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Assessment of the French hotel industry in 2020: After the shock, a lasting convalescence

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The sector had started FY 2020 with good momentum, as revenue per available room was still growing (+3.5% in January and +0.7% in February, compared to the same months in 2019), and there were stable opening rates and average prices.

The year 2020 was exceptional in a myriad of ways for the French hotel industry, which was hit hard by the COVID-19 epidemic. While the dynamics have changed considerably from one month to the next, depending on the product range and from one region to another, what conclusions can be drawn?

According to MKG Consulting, throughout the year 2020, the French hotel industry recorded highly volatile levels of activity, with fl uctuations that logically followed the evolution of the COVID-19 epidemic and the implementation of the government’s health measures. While the dynamics sometimes changed abruptly from one day to the next, over the full year the following phases stand
out:

  • The sector had started FY 2020 with good momentum, as revenue per available room was still growing (+3.5% in January and +0.7% in February, compared to the same months in 2019), and there were stable opening rates and average prices. The industry was still benefiting from the impact of a strong 2019 for the hotel sector in terms of business activity, fi nancial results and investments.
  • Then began a phase of abrupt industry shutdown, following the announcement of the fi rst nationwide lockdown on March 16. The effect was immediate as the hotel opening rate dropped to 23% in April, bringing RevPAR down with it to an all-time low (-96.5%). This state of lethargy lasted until May, up to the start of the gradual reopening of the whole territory.
  • Thanks to the resumption of travel at the beginning of the summer, activity started to pick up again. The opening of the regions to domestic tourism has helped to restore a breathing room for hotels, especially those located on the coasts, for whom the summer season is vital. Thanks to this dynamic of rebound that accelerated during the summer, RevPAR registered a loss of "only" 35.3% in August, and even less in the 85% of hotels that had reopened by then.
  • However, after the summer - due to the economic situation, the massive use of telecommuting and travel restrictions for events or business meetings - hotel activity fell back (-59.4% in September, -62.7% in October), caused by the lack of business customers.
  • Finally, the announcement of the second lockdown on October 28 put an end to any hopes of a recovery in 2020. In the absence of customers, hotels have suffered a second wave of shutdowns: even though hotels generally chose to stay open (1/4 permanently closed), revenue per room plunged again by 82% in November and then by -73.4% in December. The sector therefore ended the year in a context that was still strongly marked by the health crisis.

But not all hotels are affected the same: depending on their segment, the impact of the health and economic crisis of 2020 has varied. The crisis once again demonstrated the greater resilience of the economic segments relative to the higher categories.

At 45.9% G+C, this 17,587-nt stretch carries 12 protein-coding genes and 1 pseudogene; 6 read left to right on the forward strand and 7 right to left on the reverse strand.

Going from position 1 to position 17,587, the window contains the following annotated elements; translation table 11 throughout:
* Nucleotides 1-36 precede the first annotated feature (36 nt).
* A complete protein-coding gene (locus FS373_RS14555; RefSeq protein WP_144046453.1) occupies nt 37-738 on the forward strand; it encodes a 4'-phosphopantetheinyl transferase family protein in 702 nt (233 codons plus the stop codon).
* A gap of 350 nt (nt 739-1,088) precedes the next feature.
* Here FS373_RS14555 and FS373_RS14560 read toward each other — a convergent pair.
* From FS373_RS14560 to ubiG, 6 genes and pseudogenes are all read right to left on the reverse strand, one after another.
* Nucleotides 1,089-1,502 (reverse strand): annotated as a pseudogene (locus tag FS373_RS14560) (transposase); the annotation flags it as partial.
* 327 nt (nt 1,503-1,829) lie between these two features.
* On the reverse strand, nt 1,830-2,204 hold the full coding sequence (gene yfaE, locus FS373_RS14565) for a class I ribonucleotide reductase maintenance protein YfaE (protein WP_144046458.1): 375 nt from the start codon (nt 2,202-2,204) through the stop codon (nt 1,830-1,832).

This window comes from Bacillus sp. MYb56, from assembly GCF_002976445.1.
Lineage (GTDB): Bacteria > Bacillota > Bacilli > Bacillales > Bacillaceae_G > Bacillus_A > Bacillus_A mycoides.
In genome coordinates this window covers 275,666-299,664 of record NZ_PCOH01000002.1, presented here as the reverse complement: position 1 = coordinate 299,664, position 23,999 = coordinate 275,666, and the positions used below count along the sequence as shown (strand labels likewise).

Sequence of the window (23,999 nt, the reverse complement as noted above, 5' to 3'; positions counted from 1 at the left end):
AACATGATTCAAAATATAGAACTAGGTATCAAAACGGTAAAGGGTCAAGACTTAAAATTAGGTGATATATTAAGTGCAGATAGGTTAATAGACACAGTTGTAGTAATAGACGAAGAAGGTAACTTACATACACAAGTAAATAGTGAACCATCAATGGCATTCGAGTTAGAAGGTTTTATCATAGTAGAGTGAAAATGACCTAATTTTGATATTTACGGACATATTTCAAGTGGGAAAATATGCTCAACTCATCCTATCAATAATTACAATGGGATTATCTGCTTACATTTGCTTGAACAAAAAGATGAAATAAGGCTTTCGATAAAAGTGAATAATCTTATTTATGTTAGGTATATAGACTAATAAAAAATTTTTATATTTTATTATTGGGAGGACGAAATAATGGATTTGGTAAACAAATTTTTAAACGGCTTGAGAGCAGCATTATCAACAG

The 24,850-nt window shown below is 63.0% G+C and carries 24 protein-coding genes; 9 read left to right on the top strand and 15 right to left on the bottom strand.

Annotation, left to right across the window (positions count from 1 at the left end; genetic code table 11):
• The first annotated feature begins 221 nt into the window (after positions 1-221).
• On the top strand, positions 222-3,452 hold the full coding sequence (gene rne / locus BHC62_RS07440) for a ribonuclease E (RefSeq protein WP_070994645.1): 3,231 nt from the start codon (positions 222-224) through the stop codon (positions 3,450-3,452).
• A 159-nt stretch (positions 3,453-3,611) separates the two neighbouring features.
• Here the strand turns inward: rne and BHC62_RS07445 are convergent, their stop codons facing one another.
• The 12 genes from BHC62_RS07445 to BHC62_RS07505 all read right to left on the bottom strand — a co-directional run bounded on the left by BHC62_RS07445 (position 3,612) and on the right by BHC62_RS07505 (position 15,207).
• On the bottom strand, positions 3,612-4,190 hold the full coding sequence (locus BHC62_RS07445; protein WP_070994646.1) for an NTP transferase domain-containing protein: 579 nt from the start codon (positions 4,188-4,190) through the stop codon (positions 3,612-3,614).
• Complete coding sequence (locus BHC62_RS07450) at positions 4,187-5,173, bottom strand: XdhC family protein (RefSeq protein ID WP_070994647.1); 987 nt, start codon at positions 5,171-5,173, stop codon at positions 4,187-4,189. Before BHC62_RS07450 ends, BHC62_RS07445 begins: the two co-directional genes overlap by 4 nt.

Indeed, the business of the latter relies much more on international customers (especially long-haul), on exhibitions & congresses... In the absence of the usual drivers of demand, the majority of high-end & luxury establishments were forced to close: only 8% of them were open in April, 39% in November, and even nearly one-fi fth of the supply never reopened during the year due to a lack of activity.

Conversely, the budget and economic segments are traditionally the most resilient in times of crisis, and the COVID-19 crisis is no exception (even if the scale of the decline in activity remains considerable):

On the one hand, more budget and economy hotels have remained open throughout the year, sometimes even during periods of lockdown, to accommodate workers on the «front line» of the fi ght against the epidemic (healthcare personnel, transportation / logistics clients, etc.) and/or specifi c groups (families of patients, patients in quarantine, the poorly housed, etc.).

On the other hand, their activity has rebounded more quickly, in concert with the return of business demand from key sectors, such as the construction industry as soon as construction sites were able to resume, and with the return of domestic leisure travel during the weekends and by those that spent their vacations in France.

This enabled entry-level hotels to partially offset the considerable drop in revenue over the year. Nevertheless, this still amounted to -43.5% in budget hotels and -54.2% in economy hotels. The midscale hotel sector (-62.2%) is close to the average, while high-end & luxury hotels plunged, losing ? (-73.7%) of their revenue.

Similarly, not all jurisdictions have experienced the pandemic to the same degree. Ile de France, a heavyweight on the national scale since it normally represents no less than 38% of the French hotel industry’s turnover, will record the biggest loss (-72.8%) in 2020. Paris and the Ile de France region, whose clientele is highly oriented towards business tourism and international clients, have seen their RevPAR fall more sharply (-77.8% in Paris and -64.7% in the Ile de France region outside Paris) due to the economic slowdown and the lack of mobility.

Conversely, the Province was much more resilient than the Ile-de-France region and the capital. Indeed, the regions were able to take advantage of the signifi cant size of the French domestic market to maintain a certain minimum threshold of activity, particularly during the summer and to a lesser extent in the autumn.

However, there are also signifi cant differences between regions. The fact that the PACA region has not been able to count on its usually very large foreign clientele makes it the second most affected region in terms of decline of annual revenue (-59.6%). It was followed by the Grand Est (-56.2%) which suffered from the earlier and more intense arrival of the COVID-19 epidemic, congress and/or travel cancellations (particularly those usually linked to the activity of the European Parliament in Strasbourg), and the Christmas markets at the end of the year. Auvergne-Rhone-Alpes, also a key market for the French hotel industry (12% of turnover, like PACA) closed the podium with a decline of -51.1%, and has already started 2021 on a diffi cult footing between the cancellation of business events in its major cities and the closure of ski lifts in the Alps.